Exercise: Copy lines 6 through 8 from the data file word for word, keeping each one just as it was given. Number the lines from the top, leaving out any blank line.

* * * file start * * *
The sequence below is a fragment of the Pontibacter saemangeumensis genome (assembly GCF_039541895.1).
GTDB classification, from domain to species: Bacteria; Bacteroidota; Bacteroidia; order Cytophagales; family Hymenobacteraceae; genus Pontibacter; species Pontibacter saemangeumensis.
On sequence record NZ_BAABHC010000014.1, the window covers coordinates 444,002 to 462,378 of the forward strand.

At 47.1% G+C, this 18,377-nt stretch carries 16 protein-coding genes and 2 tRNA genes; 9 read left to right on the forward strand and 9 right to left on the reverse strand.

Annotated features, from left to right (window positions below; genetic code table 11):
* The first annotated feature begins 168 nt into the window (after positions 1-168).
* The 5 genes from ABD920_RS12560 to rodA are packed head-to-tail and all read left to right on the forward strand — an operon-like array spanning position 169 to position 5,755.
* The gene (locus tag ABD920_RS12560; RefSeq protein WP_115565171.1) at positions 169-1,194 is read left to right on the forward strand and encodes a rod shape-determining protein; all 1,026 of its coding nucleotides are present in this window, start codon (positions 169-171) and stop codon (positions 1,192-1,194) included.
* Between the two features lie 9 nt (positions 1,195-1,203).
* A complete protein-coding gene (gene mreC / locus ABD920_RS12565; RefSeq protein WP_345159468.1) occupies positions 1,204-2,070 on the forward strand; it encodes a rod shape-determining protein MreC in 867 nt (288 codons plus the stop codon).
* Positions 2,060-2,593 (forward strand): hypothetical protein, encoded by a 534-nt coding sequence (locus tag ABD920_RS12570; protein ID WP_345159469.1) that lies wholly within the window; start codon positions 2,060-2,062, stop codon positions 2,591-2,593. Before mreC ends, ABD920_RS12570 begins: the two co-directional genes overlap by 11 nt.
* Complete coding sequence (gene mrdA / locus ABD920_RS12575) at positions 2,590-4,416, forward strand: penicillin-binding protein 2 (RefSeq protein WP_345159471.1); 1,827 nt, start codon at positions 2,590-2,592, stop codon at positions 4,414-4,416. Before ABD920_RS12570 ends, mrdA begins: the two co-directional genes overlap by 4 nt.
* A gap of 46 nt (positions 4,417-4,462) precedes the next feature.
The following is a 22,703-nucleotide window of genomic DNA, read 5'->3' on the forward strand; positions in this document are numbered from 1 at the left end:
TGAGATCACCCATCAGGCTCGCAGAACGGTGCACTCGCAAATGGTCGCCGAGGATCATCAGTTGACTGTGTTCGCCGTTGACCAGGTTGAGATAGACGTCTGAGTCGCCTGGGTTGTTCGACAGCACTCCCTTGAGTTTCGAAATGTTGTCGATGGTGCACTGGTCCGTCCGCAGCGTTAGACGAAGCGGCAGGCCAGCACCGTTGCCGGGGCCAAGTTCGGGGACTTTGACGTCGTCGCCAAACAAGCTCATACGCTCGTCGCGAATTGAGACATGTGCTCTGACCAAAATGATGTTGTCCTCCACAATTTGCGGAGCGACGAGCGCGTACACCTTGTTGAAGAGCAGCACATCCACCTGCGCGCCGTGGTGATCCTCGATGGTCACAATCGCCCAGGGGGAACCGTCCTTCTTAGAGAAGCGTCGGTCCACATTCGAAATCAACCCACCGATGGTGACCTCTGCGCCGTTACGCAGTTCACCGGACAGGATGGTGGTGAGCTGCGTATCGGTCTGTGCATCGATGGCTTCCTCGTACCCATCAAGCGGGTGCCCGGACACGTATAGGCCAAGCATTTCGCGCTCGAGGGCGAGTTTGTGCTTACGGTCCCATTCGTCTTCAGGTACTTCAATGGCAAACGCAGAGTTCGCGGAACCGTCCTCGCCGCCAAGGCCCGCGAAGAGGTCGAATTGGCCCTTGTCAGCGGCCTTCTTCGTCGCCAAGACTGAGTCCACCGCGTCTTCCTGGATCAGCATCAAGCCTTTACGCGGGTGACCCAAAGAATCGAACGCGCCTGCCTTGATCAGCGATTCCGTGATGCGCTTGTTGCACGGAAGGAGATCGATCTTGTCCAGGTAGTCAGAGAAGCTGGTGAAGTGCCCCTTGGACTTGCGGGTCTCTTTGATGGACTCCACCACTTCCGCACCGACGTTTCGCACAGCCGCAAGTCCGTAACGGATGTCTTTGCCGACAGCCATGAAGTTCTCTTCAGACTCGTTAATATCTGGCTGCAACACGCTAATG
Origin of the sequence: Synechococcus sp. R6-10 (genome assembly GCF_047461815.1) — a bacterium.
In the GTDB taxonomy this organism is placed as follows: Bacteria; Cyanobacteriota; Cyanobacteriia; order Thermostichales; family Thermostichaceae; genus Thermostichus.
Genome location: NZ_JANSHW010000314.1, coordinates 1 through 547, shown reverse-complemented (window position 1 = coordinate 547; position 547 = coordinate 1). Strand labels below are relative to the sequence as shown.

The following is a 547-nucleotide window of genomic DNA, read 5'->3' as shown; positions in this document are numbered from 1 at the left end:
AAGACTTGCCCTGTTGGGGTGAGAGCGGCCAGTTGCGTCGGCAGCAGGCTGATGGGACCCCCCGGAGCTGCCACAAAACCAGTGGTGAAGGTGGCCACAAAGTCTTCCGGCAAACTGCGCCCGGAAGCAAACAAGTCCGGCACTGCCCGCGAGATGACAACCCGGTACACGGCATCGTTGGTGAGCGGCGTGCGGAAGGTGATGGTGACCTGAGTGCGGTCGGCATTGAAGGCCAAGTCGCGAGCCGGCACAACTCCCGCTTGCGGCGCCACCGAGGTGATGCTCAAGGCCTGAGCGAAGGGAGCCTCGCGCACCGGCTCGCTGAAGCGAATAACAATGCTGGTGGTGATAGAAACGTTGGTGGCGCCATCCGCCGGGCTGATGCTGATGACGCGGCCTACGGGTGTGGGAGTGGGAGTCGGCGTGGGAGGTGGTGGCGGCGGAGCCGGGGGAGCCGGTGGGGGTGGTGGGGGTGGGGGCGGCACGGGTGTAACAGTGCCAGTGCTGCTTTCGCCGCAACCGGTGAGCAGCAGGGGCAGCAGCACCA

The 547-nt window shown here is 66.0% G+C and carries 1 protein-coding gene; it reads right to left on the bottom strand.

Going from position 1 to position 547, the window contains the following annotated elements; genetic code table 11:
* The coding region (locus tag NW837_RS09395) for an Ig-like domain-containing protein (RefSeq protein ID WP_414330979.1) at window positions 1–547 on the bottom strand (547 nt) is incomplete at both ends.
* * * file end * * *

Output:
* The first annotated feature begins 168 nt into the window (after positions 1-168).
* The 5 genes from ABD920_RS12560 to rodA are packed head-to-tail and all read left to right on the forward strand — an operon-like array spanning position 169 to position 5,755.
* The gene (locus tag ABD920_RS12560; RefSeq protein WP_115565171.1) at positions 169-1,194 is read left to right on the forward strand and encodes a rod shape-determining protein; all 1,026 of its coding nucleotides are present in this window, start codon (positions 169-171) and stop codon (positions 1,192-1,194) included.